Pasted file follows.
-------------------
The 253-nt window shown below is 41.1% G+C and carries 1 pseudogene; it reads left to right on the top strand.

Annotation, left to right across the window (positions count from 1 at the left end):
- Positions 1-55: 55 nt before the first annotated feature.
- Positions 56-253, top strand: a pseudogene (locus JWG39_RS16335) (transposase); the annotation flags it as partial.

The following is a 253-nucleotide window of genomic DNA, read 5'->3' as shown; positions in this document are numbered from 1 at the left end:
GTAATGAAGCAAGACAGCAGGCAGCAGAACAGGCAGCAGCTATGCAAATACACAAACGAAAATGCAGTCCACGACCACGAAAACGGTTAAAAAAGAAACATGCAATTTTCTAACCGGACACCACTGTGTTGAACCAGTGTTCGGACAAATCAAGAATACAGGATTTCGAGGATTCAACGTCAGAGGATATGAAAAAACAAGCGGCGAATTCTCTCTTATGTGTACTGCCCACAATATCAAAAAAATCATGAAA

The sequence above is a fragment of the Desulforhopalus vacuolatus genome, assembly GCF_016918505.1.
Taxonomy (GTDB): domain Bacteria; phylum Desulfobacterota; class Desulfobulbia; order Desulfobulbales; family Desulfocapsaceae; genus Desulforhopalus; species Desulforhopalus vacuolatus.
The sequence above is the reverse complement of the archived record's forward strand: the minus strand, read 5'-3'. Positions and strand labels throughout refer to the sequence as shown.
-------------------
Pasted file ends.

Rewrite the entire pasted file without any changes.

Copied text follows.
The 253-nt window shown below is 41.1% G+C and carries 1 pseudogene; it reads left to right on the top strand.

Annotation, left to right across the window (positions count from 1 at the left end):
- Positions 1-55: 55 nt before the first annotated feature.
- Positions 56-253, top strand: a pseudogene (locus JWG39_RS16335) (transposase); the annotation flags it as partial.

The following is a 253-nucleotide window of genomic DNA, read 5'->3' as shown; positions in this document are numbered from 1 at the left end:
GTAATGAAGCAAGACAGCAGGCAGCAGAACAGGCAGCAGCTATGCAAATACACAAACGAAAATGCAGTCCACGACCACGAAAACGGTTAAAAAAGAAACATGCAATTTTCTAACCGGACACCACTGTGTTGAACCAGTGTTCGGACAAATCAAGAATACAGGATTTCGAGGATTCAACGTCAGAGGATATGAAAAAACAAGCGGCGAATTCTCTCTTATGTGTACTGCCCACAATATCAAAAAAATCATGAAA

The sequence above is a fragment of the Desulforhopalus vacuolatus genome, assembly GCF_016918505.1.
Taxonomy (GTDB): domain Bacteria; phylum Desulfobacterota; class Desulfobulbia; order Desulfobulbales; family Desulfocapsaceae; genus Desulforhopalus; species Desulforhopalus vacuolatus.
The sequence above is the reverse complement of the archived record's forward strand: the minus strand, read 5'-3'. Positions and strand labels throughout refer to the sequence as shown.